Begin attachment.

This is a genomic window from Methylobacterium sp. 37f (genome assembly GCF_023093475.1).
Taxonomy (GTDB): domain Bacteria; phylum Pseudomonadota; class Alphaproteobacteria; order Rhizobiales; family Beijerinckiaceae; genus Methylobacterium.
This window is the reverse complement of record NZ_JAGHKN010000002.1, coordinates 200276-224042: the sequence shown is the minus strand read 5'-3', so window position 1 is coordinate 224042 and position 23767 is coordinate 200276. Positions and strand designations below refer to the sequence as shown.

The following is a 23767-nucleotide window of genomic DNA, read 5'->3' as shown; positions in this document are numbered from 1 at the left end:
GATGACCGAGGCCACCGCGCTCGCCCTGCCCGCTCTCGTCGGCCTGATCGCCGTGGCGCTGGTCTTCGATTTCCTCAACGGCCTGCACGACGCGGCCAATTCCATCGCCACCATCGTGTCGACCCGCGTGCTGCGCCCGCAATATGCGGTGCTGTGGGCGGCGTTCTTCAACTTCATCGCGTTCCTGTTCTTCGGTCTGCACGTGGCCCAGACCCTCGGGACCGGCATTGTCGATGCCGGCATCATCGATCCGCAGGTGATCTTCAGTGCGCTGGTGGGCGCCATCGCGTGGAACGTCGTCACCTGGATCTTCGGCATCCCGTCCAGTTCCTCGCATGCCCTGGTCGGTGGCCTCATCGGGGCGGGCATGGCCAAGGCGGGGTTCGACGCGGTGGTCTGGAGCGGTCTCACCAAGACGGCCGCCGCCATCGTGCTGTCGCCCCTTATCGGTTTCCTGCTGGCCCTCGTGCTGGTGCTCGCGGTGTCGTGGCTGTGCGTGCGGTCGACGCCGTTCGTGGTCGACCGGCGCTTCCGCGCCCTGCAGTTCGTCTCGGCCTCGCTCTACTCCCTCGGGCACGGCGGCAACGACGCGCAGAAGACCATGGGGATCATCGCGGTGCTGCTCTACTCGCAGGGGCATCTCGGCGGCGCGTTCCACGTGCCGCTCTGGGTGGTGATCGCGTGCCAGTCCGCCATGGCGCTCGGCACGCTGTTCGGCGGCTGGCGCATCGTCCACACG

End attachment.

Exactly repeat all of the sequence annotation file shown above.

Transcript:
This is a genomic window from Methylobacterium sp. 37f (genome assembly GCF_023093475.1).
Taxonomy (GTDB): domain Bacteria; phylum Pseudomonadota; class Alphaproteobacteria; order Rhizobiales; family Beijerinckiaceae; genus Methylobacterium.
This window is the reverse complement of record NZ_JAGHKN010000002.1, coordinates 200276-224042: the sequence shown is the minus strand read 5'-3', so window position 1 is coordinate 224042 and position 23767 is coordinate 200276. Positions and strand designations below refer to the sequence as shown.

The following is a 23767-nucleotide window of genomic DNA, read 5'->3' as shown; positions in this document are numbered from 1 at the left end:
GATGACCGAGGCCACCGCGCTCGCCCTGCCCGCTCTCGTCGGCCTGATCGCCGTGGCGCTGGTCTTCGATTTCCTCAACGGCCTGCACGACGCGGCCAATTCCATCGCCACCATCGTGTCGACCCGCGTGCTGCGCCCGCAATATGCGGTGCTGTGGGCGGCGTTCTTCAACTTCATCGCGTTCCTGTTCTTCGGTCTGCACGTGGCCCAGACCCTCGGGACCGGCATTGTCGATGCCGGCATCATCGATCCGCAGGTGATCTTCAGTGCGCTGGTGGGCGCCATCGCGTGGAACGTCGTCACCTGGATCTTCGGCATCCCGTCCAGTTCCTCGCATGCCCTGGTCGGTGGCCTCATCGGGGCGGGCATGGCCAAGGCGGGGTTCGACGCGGTGGTCTGGAGCGGTCTCACCAAGACGGCCGCCGCCATCGTGCTGTCGCCCCTTATCGGTTTCCTGCTGGCCCTCGTGCTGGTGCTCGCGGTGTCGTGGCTGTGCGTGCGGTCGACGCCGTTCGTGGTCGACCGGCGCTTCCGCGCCCTGCAGTTCGTCTCGGCCTCGCTCTACTCCCTCGGGCACGGCGGCAACGACGCGCAGAAGACCATGGGGATCATCGCGGTGCTGCTCTACTCGCAGGGGCATCTCGGCGGCGCGTTCCACGTGCCGCTCTGGGTGGTGATCGCGTGCCAGTCCGCCATGGCGCTCGGCACGCTGTTCGGCGGCTGGCGCATCGTCCACACG